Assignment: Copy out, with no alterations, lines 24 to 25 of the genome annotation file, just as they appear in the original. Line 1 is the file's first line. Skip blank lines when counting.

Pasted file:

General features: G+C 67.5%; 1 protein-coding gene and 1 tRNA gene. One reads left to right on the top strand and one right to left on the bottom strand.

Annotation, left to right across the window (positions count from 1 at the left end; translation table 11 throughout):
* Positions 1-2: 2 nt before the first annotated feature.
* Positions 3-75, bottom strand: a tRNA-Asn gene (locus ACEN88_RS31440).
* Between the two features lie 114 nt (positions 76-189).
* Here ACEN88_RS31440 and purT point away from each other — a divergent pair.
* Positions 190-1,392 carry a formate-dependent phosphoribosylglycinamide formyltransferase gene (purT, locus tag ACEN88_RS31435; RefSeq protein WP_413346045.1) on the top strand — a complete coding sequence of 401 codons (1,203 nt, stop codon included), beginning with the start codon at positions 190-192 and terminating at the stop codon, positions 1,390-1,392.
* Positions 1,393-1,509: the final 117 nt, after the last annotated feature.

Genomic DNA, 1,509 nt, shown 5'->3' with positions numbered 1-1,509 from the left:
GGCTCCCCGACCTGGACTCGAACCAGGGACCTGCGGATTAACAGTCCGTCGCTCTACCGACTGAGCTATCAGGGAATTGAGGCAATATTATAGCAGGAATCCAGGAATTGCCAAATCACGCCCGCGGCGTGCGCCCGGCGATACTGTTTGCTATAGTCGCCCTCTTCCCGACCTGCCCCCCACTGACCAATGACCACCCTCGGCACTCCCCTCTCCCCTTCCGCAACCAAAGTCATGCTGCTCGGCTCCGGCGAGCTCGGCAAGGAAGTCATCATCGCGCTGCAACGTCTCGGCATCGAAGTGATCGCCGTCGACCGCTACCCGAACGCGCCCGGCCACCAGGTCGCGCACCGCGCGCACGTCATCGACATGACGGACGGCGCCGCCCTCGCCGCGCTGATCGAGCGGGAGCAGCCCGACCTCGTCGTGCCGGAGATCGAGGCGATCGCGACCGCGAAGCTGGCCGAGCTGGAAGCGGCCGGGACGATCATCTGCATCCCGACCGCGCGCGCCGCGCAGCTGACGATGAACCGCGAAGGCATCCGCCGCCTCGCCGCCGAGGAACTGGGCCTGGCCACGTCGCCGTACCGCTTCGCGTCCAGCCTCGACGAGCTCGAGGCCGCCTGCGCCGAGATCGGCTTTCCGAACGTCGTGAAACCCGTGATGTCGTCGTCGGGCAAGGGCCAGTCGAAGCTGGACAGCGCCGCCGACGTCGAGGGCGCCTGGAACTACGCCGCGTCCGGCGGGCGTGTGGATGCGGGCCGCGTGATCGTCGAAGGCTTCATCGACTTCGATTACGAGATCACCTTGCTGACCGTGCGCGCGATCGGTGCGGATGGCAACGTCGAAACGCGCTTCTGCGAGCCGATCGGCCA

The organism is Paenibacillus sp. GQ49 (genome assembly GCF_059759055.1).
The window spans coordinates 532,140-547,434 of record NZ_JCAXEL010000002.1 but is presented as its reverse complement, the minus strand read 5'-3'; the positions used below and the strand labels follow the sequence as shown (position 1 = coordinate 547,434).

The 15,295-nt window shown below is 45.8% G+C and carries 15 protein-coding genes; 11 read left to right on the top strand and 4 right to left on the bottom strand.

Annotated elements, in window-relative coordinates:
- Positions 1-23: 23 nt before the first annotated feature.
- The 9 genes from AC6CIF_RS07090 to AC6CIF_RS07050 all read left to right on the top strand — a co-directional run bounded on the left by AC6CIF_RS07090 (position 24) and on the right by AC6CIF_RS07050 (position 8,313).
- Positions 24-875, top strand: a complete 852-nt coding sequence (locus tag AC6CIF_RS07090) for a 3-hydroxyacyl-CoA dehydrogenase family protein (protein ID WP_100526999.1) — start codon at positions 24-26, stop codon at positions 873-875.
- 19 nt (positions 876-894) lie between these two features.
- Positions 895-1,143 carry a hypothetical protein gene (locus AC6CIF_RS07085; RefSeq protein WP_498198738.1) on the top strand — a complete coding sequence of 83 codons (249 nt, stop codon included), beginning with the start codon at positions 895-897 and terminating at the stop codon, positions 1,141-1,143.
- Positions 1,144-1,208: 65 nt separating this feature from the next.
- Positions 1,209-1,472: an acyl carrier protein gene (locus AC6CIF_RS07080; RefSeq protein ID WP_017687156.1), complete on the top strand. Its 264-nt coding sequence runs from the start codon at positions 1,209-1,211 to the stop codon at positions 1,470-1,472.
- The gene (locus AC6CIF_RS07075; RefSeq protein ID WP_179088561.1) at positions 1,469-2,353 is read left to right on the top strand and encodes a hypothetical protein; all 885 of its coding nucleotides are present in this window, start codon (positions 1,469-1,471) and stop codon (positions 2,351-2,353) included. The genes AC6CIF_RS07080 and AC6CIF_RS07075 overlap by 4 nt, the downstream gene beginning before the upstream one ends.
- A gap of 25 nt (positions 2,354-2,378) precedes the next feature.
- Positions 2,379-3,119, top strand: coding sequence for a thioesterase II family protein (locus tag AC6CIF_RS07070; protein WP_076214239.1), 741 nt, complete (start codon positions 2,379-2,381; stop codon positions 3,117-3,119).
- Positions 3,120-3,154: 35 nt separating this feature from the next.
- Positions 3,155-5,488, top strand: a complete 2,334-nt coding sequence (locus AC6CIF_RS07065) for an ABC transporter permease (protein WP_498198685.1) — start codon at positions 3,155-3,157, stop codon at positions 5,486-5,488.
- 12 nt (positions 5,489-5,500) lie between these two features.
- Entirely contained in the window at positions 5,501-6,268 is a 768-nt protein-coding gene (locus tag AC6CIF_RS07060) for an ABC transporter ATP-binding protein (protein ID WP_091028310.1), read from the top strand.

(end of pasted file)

- Positions 2,379-3,119, top strand: coding sequence for a thioesterase II family protein (locus tag AC6CIF_RS07070; protein WP_076214239.1), 741 nt, complete (start codon positions 2,379-2,381; stop codon positions 3,117-3,119).
- Positions 3,120-3,154: 35 nt separating this feature from the next.